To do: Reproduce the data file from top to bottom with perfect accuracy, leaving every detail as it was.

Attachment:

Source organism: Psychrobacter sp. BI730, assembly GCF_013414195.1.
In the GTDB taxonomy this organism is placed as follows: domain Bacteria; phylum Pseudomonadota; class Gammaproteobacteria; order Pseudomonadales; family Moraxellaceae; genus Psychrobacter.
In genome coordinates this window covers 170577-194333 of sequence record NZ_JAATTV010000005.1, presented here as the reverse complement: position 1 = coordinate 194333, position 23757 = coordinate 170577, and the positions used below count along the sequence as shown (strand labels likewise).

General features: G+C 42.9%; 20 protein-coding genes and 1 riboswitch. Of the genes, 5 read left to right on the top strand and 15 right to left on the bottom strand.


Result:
Source organism: Psychrobacter sp. BI730, assembly GCF_013414195.1.
In the GTDB taxonomy this organism is placed as follows: domain Bacteria; phylum Pseudomonadota; class Gammaproteobacteria; order Pseudomonadales; family Moraxellaceae; genus Psychrobacter.
In genome coordinates this window covers 170577-194333 of sequence record NZ_JAATTV010000005.1, presented here as the reverse complement: position 1 = coordinate 194333, position 23757 = coordinate 170577, and the positions used below count along the sequence as shown (strand labels likewise).

General features: G+C 42.9%; 20 protein-coding genes and 1 riboswitch. Of the genes, 5 read left to right on the top strand and 15 right to left on the bottom strand.